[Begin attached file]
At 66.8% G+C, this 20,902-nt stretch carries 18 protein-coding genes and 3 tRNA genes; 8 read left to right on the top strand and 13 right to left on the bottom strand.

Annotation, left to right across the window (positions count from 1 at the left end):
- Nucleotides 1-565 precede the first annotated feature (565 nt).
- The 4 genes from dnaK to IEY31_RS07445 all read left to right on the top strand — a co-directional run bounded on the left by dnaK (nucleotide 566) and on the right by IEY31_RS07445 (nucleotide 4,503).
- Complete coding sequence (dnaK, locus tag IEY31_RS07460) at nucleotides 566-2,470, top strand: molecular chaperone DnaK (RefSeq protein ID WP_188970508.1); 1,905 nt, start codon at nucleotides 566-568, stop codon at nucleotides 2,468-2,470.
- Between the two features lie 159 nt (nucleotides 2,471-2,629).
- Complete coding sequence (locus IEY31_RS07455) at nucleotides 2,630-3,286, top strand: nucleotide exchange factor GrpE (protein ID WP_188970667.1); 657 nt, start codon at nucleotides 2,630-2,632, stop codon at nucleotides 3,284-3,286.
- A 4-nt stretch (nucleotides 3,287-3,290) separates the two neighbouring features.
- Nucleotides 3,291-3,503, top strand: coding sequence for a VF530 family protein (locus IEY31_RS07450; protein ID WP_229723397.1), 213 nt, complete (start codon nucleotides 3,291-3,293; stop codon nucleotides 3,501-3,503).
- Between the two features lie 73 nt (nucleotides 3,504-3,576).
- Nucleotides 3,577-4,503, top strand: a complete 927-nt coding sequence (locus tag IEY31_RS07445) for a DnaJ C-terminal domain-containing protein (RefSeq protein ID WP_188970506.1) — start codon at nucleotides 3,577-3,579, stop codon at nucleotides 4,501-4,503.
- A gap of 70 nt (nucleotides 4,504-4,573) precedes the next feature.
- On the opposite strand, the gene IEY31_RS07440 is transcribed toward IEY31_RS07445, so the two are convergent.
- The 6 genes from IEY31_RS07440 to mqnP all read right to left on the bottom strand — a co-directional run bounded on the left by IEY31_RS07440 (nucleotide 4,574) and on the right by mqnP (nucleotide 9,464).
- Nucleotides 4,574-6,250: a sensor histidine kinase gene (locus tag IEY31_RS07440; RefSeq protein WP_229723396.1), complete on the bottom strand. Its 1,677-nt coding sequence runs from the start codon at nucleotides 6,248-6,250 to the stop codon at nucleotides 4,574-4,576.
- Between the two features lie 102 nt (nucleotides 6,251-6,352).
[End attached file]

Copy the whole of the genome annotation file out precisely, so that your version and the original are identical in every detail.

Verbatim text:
At 66.8% G+C, this 20,902-nt stretch carries 18 protein-coding genes and 3 tRNA genes; 8 read left to right on the top strand and 13 right to left on the bottom strand.

Annotation, left to right across the window (positions count from 1 at the left end):
- Nucleotides 1-565 precede the first annotated feature (565 nt).
- The 4 genes from dnaK to IEY31_RS07445 all read left to right on the top strand — a co-directional run bounded on the left by dnaK (nucleotide 566) and on the right by IEY31_RS07445 (nucleotide 4,503).
- Complete coding sequence (dnaK, locus tag IEY31_RS07460) at nucleotides 566-2,470, top strand: molecular chaperone DnaK (RefSeq protein ID WP_188970508.1); 1,905 nt, start codon at nucleotides 566-568, stop codon at nucleotides 2,468-2,470.
- Between the two features lie 159 nt (nucleotides 2,471-2,629).
- Complete coding sequence (locus IEY31_RS07455) at nucleotides 2,630-3,286, top strand: nucleotide exchange factor GrpE (protein ID WP_188970667.1); 657 nt, start codon at nucleotides 2,630-2,632, stop codon at nucleotides 3,284-3,286.
- A 4-nt stretch (nucleotides 3,287-3,290) separates the two neighbouring features.
- Nucleotides 3,291-3,503, top strand: coding sequence for a VF530 family protein (locus IEY31_RS07450; protein ID WP_229723397.1), 213 nt, complete (start codon nucleotides 3,291-3,293; stop codon nucleotides 3,501-3,503).
- Between the two features lie 73 nt (nucleotides 3,504-3,576).
- Nucleotides 3,577-4,503, top strand: a complete 927-nt coding sequence (locus tag IEY31_RS07445) for a DnaJ C-terminal domain-containing protein (RefSeq protein ID WP_188970506.1) — start codon at nucleotides 3,577-3,579, stop codon at nucleotides 4,501-4,503.
- A gap of 70 nt (nucleotides 4,504-4,573) precedes the next feature.
- On the opposite strand, the gene IEY31_RS07440 is transcribed toward IEY31_RS07445, so the two are convergent.
- The 6 genes from IEY31_RS07440 to mqnP all read right to left on the bottom strand — a co-directional run bounded on the left by IEY31_RS07440 (nucleotide 4,574) and on the right by mqnP (nucleotide 9,464).
- Nucleotides 4,574-6,250: a sensor histidine kinase gene (locus tag IEY31_RS07440; RefSeq protein WP_229723396.1), complete on the bottom strand. Its 1,677-nt coding sequence runs from the start codon at nucleotides 6,248-6,250 to the stop codon at nucleotides 4,574-4,576.
- Between the two features lie 102 nt (nucleotides 6,251-6,352).